The thymus gland is perhaps one of the least-understood organs in the human body.
It actually starts working before you are born, and will gradually be replaced by fatty tissue, beginning after puberty, until it is completely replaced once you reach your 70s.1,2 Furthermore, your thymus will become less effective as it shrinks in size.
Despite its relatively short lifespan, compared to other body organs, the thymus serves some vital functions to keep your body healthy. What are some of these functions of the thymus? How can you help your patients boost their thymus health with supplements? Read on to find out more about how best to support your patients’ thymus health.
What is the thymus and what does it do?
It should not be surprising if you or your patients confuse the thymus gland with the thyroid gland. They are located right next to each other – with the thymus sitting just below the thyroid. Both release hormones into the body that are vital for health.
The thyroid is responsible for regulating your metabolism, while the thymus produces a hormone known as thymosin. This hormone helps transform white blood cells, or lymphocytes, into T cells. Once the T cells are mature, they then migrate to the lymph nodes, where they help boost the immune system. Some researchers have been investigating if these T cells can also help in the fight against cancer.1-3
Thymus dietary supplements use extracts from calf thymus.4 The supplement can also be synthetically produced. In its purified form, thymus extract is called thymomodulin. It can be found in health food stores as capsules, pills, or in liquid form. It is important to understand that there is a difference between thymus extract and the extract from Thymus serpyl, commonly known as the herb thyme. Although thyme has medicinal properties, it does not treat the same conditions as thymus extract.4
Respiratory infections and allergies
There has been some interesting research showing that thymus extract might help boost the immune system against respiratory infections such as bronchitis, asthma, hay fever, and sinusitis.5 Such conditions can be triggered by an overactive immune system, so having the ability to calm the immune system may help reduce the severity of such attacks.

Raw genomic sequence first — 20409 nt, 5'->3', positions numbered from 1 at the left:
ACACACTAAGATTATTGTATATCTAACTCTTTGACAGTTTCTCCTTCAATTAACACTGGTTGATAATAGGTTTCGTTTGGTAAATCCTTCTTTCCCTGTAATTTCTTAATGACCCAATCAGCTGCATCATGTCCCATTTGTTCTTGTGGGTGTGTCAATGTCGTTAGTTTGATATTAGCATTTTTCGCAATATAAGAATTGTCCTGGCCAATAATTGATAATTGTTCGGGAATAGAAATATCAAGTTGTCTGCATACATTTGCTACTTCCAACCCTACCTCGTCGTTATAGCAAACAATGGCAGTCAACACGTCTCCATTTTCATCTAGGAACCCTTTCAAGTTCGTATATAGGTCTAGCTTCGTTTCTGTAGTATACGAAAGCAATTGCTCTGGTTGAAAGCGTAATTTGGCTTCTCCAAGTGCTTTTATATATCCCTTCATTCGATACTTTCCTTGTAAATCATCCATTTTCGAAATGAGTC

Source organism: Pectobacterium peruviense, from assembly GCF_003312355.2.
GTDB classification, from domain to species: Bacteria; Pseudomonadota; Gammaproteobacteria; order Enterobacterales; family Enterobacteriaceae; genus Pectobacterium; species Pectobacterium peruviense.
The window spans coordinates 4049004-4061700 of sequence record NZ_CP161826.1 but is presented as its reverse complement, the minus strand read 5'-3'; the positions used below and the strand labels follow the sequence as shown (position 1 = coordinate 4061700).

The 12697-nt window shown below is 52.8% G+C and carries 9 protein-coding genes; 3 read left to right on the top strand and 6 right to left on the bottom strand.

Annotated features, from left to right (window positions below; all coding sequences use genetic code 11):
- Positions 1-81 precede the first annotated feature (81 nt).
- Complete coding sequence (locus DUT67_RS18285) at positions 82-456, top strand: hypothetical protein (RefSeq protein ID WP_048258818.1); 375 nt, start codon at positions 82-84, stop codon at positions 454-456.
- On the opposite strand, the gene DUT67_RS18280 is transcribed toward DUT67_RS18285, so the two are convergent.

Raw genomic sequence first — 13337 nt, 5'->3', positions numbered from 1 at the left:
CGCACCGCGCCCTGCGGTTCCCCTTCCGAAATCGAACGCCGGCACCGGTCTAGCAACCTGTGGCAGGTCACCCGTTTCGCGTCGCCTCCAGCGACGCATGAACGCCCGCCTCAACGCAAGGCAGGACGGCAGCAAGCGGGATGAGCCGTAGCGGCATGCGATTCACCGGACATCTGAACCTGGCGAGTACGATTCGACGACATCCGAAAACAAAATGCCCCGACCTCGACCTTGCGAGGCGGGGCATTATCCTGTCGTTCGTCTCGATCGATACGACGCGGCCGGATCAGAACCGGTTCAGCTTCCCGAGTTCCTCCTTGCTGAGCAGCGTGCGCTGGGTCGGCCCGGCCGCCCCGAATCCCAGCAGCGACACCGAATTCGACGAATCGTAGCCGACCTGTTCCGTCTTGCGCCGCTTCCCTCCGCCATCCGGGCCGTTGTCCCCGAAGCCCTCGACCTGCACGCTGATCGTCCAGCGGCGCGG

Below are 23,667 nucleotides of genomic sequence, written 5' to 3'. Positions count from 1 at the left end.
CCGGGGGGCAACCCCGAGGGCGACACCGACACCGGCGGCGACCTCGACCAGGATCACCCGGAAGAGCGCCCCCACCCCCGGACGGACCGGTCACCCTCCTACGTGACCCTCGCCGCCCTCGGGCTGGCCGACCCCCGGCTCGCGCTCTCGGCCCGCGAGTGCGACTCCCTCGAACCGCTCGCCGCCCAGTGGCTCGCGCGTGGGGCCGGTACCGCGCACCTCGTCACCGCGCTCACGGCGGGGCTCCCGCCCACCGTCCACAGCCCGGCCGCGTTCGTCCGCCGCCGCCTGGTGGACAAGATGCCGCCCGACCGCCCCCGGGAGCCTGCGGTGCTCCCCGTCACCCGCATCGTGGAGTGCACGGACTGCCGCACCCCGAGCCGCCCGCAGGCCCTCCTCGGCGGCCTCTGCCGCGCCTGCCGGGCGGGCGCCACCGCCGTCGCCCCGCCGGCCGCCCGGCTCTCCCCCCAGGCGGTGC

A 2014 article published in International Immunopharmacology looked at the effect of thymomodulin on mice that were specially bred to be susceptible to asthma.5 The researchers found that those mice treated with the thymus extract showed less lung inflammation, so were less prone to asthma attacks.5
The thymus is perhaps one of the least understood organs of the body. However, ongoing research shows that it plays an important role in improving the body’s natural defense system for a number of immune and inflammatory disorders. This could potentially make thymus supplements a powerful addition to help your patients boost their immune levels.
- An overview of the thymus. Endocrineweb. Accessed 4/27/2018.
- Liu D, Ellis H. (2016). The mystery of the thymus gland. Clinical Anatomy, 29(6), 679-684.
- T cells. National Cancer Institute (NCI) Dictionary of Cancer Terms. Accessed 4/27/2018.
- Lian Q, Jiang W, Cheng Y, et al. (2014). A novel pentapeptide originated from calf thymus named TIPP shows an inhibitory effect on lung allergic inflammation. International Immunopharmacology, 24(2), 256-266.
- Leoci R. (2014). Animal By-Products (ABPs): Origins, Uses, and European Regulations. Universitas Studiorum Academic Publisher, pp. 79-81.